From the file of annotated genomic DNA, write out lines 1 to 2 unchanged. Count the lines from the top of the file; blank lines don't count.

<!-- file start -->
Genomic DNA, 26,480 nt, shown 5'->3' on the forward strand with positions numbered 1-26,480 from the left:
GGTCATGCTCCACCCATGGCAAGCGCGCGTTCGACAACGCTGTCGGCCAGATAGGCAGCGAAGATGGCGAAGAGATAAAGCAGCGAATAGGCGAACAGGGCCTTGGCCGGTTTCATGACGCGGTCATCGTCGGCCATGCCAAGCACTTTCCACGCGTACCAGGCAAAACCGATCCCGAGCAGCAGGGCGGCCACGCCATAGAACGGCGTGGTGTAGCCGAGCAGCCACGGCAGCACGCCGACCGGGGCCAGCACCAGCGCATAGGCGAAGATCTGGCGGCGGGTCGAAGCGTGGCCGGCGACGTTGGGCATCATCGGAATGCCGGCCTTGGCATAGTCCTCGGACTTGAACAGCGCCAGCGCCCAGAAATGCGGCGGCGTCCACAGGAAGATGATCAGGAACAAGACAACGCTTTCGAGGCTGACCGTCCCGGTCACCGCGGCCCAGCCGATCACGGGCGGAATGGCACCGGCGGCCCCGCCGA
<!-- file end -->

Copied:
Genomic DNA, 26,480 nt, shown 5'->3' on the forward strand with positions numbered 1-26,480 from the left:
GGTCATGCTCCACCCATGGCAAGCGCGCGTTCGACAACGCTGTCGGCCAGATAGGCAGCGAAGATGGCGAAGAGATAAAGCAGCGAATAGGCGAACAGGGCCTTGGCCGGTTTCATGACGCGGTCATCGTCGGCCATGCCAAGCACTTTCCACGCGTACCAGGCAAAACCGATCCCGAGCAGCAGGGCGGCCACGCCATAGAACGGCGTGGTGTAGCCGAGCAGCCACGGCAGCACGCCGACCGGGGCCAGCACCAGCGCATAGGCGAAGATCTGGCGGCGGGTCGAAGCGTGGCCGGCGACGTTGGGCATCATCGGAATGCCGGCCTTGGCATAGTCCTCGGACTTGAACAGCGCCAGCGCCCAGAAATGCGGCGGCGTCCACAGGAAGATGATCAGGAACAAGACAACGCTTTCGAGGCTGACCGTCCCGGTCACCGCGGCCCAGCCGATCACGGGCGGAATGGCACCGGCGGCCCCGCCGA